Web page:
Spanish study and touring a great combo

  • By Sara Kugler / Associated Press
  • Saturday, March 4, 2006 9:00pm
  • LifeGo-See-Do

SANTIAGO, Chile – After a few bottles of local red wine, the truth began to emerge.

One of us was recently divorced. Another faced a career turning point and needed some time to think.

My new friends, whom I met in a language school where I spent my two-week vacation, turned toward me, leaning in to shout over the live salsa music at this tiny bar in Santiago’s bohemian Bellavista neighborhood.

“What are you running away from?” they wanted to know.

It turns out, people traveling alone in South America come here to escape something. But while the reasons may differ, anyone can do it like I did, with just two weeks and a small budget.

In the midst of a rough New York City winter, I daydreamed about getting away to a warm place where I could practice Spanish, so I turned to South America.


Finding a school: Latin Immersion operates in both Buenos Aires and Santiago, or 866-577-8693. There are also other web sites like that do business with language schools in many different countries.

Prices: With Latin Immersion, group classes (usually about four people) are $170 per week and private are $280 per week. Students can live in an apartment with other students for $105 per week, or with a family for $140 a week (including meals) or $105 (no meals).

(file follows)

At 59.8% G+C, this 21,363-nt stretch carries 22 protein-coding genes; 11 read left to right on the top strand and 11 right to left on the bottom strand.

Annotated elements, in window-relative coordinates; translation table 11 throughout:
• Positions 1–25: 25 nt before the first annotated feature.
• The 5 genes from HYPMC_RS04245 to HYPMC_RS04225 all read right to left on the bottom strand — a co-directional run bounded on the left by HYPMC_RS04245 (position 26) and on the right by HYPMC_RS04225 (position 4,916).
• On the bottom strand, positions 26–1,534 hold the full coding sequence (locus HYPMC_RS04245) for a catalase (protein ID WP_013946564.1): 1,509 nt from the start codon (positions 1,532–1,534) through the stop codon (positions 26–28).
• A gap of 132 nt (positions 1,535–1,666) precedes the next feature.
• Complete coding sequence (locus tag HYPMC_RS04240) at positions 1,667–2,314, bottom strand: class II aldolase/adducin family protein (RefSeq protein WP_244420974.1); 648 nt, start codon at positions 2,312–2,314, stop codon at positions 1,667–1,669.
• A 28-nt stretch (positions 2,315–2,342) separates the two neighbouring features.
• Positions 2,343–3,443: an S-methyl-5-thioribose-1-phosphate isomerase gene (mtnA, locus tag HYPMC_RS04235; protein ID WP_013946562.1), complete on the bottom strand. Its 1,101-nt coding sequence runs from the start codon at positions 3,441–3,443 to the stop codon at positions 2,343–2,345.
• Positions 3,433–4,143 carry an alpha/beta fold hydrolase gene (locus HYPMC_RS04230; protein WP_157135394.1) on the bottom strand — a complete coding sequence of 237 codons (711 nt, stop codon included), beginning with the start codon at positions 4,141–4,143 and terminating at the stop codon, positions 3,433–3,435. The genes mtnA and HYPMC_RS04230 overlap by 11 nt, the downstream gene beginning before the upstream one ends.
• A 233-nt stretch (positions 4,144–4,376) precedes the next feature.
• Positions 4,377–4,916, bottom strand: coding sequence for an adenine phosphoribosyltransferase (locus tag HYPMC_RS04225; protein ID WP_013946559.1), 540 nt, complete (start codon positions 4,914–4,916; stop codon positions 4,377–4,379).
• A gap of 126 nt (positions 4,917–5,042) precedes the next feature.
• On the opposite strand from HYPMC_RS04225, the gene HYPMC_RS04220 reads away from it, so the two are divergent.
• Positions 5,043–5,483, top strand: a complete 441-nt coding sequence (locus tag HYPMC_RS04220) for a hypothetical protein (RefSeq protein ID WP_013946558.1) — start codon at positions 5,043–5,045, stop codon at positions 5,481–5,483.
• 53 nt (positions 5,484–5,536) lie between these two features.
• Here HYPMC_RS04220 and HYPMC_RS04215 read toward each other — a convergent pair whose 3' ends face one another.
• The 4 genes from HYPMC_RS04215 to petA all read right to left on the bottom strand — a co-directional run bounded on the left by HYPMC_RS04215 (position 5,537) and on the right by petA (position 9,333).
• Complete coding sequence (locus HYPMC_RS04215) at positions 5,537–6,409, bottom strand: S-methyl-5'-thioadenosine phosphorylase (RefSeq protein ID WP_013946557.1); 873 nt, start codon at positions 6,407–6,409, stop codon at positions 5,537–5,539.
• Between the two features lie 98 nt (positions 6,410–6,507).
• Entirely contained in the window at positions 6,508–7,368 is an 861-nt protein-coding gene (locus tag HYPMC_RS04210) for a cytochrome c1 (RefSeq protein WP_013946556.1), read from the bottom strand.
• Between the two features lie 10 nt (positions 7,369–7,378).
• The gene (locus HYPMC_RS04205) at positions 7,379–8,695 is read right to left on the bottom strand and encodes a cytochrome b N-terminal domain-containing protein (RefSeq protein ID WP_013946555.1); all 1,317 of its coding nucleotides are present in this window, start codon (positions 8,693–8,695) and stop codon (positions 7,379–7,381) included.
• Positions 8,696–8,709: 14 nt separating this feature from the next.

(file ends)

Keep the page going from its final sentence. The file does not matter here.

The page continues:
Accommodations: In Chile and Argentina, the accommodations are usually with middle-class families and you are always given your own bedroom. The lodging differs in other countries, so do your research.

Chile tourism:

A language immersion program, where students attend morning classes and often stay with a local family, sounded perfect. Lodging and meals are cheaper, you improve your language skills and it’s a safe way for a woman to travel alone.

I located a reputable program with schools in both Santiago, Chile and Buenos Aires, Argentina. Both sounded good, but I found a better airfare to Santiago (about $700), and that was the dealmaker. My vacations are not complicated.

The program I chose, Latin Immersion, offers both homestays and apartments where you can live with other students.

Since I was flying blind and didn’t know anything about the apartments, I decided to stay with a family, which seemed to be what most students did. I learned later that either option would have been fine, although the homestay gives you more of the local experience.

I arrived in Chile two days before classes began, and stayed in a hostel that I found through, a great place to research and even book cheap accommodations all over the world. The Che Lagarto hostel in downtown Santiago cost me about $14 per night.

I spent those first days exploring downtown near the Plaza de Armas, guided by the book I picked up before leaving.

A tall blonde woman on her own attracts enough attention that I made every attempt to downplay the signs I was a traveler, including ripping out the pertinent pages from my guidebook and tucking them in my bag. But Santiago is arguably safer than New York City, and I never felt in danger.

After wandering around downtown, I hopped on the metro to go meet my homestay family.

Santiago’s subway reminds me of the system in Washington, D.C., with its clean stations and just a few lines that don’t necessarily get you everywhere you need to go. You often need to walk for several blocks or even take a cab, but for a tourist, it’s almost better because you see more of the city that way.